After many complaints from the music and entertainment industry, Google will no longer display search results from Pirate Bay, Isohunt, Torrentz.eu, Kickass.to, and other sites notorious for illegal downloads. Next week, the new search algorithm will begin fighting pirates worldwide.
The modification may be a response to last month’s condemnation from Robert Thomson, chief executive of News Corp (New York Times, New York Post). In a letter to the European Commission, Thomson called the search engine “a platform for piracy.”
Google first declared war on illegal downloads in August of 2012, with an update that prevented sites with copyright infringement complaints from holding high rankings in their search listings. Using tips filed through Google’s DMCA (Digital Millennium Copyright Act) system, the update filtered and downgraded sites that received piracy-related complaints from users.
“In 2013, we received just over 224 million DMCA requests for Google search results,” stated Google’s latest piracy report. “We ultimately removed 222 million, which means we rejected or reinstated less than 1% after review because we either needed additional information, were unable to find the page, or concluded that the material was not infringing.”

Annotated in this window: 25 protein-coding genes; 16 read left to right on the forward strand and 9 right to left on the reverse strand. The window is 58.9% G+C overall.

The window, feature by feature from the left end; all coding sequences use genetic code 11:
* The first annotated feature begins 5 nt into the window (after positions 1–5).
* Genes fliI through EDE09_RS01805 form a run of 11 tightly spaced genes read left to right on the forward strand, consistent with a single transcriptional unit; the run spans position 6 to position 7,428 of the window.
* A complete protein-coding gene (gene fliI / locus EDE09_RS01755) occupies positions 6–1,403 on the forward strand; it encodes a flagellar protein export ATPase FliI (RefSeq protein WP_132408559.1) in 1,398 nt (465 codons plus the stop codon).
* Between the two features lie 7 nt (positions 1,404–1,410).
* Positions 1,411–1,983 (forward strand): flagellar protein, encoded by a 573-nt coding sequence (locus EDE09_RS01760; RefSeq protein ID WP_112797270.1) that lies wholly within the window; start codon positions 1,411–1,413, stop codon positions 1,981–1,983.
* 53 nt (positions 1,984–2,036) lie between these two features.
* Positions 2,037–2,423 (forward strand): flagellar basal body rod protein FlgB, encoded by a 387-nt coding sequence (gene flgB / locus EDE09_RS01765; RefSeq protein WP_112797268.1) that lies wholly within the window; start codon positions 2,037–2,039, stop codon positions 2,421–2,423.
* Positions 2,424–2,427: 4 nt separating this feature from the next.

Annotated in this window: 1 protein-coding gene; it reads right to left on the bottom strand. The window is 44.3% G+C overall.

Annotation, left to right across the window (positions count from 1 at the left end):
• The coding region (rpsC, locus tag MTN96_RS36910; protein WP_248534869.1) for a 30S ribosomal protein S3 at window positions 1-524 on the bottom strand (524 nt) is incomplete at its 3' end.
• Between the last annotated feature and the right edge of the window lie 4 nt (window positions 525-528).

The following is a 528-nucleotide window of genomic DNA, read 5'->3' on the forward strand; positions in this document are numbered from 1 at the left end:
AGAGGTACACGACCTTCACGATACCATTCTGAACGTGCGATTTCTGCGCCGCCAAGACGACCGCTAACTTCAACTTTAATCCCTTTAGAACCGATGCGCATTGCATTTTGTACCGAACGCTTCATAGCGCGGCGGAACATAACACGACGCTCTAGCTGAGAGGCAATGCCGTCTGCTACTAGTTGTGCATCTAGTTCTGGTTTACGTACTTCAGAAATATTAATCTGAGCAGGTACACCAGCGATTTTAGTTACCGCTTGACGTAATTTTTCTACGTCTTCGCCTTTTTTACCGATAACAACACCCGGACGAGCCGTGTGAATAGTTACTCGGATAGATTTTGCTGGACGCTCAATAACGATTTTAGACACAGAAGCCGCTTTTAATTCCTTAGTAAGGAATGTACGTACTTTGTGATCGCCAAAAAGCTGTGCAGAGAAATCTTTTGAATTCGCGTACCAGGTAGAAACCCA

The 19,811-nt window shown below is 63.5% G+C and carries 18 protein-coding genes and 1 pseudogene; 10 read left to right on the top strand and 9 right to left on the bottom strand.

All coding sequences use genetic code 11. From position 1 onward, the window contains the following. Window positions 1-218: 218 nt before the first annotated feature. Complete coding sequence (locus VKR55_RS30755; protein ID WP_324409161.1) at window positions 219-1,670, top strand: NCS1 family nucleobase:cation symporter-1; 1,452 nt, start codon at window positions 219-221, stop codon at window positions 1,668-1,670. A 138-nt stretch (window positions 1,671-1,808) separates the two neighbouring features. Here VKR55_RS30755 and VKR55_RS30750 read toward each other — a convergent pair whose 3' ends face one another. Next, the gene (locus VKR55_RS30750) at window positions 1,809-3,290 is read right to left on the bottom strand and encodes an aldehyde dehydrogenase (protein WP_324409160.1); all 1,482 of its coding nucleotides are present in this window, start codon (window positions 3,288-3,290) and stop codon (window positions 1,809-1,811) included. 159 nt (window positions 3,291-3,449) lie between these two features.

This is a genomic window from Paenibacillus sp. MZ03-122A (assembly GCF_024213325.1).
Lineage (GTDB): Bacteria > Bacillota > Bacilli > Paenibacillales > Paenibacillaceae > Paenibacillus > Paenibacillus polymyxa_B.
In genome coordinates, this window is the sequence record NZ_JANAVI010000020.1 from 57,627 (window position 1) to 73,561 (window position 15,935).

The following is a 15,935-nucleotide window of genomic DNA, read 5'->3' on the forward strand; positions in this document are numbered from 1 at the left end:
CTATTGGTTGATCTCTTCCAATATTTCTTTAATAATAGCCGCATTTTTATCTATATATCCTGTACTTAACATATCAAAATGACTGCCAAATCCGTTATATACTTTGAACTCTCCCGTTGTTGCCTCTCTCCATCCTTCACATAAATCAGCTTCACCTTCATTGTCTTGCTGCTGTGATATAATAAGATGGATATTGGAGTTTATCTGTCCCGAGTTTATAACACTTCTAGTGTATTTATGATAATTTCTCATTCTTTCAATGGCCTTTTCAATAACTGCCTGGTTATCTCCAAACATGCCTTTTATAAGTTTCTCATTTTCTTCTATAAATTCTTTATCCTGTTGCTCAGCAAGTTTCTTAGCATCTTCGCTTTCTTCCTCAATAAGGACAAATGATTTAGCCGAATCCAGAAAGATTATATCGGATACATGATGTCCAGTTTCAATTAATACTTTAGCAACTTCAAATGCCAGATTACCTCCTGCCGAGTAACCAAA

Their new update is much more ruthless, as the culprits will now virtually disappear from Google. Websites associated with search keywords like “download,” “free,” and “watch” have already seen a 98% markdown in visibility as a result of the new search algorithm.
“In August 2012, we first announced that we would downrank sites for which we received a large number of valid DMCA notices,” said Katherine Oyama, Google’s Senior Copyright Counsel. “We’ve now refined the signal in ways we expect to visibly affect the rankings of some of the most notorious sites. This update will roll out globally starting next week.”
According to Oyama, Google is also playing with various methods of redirecting as a means of thwarting piracy. In forthcoming updates, they plan to alter download/torrent ads so that they link to legitimate websites where the content can be purchased such as Amazon, Spotify, and Netflix. They are also modifying their autocomplete function so that it will circumvent suggestions related to piracy or piracy websites.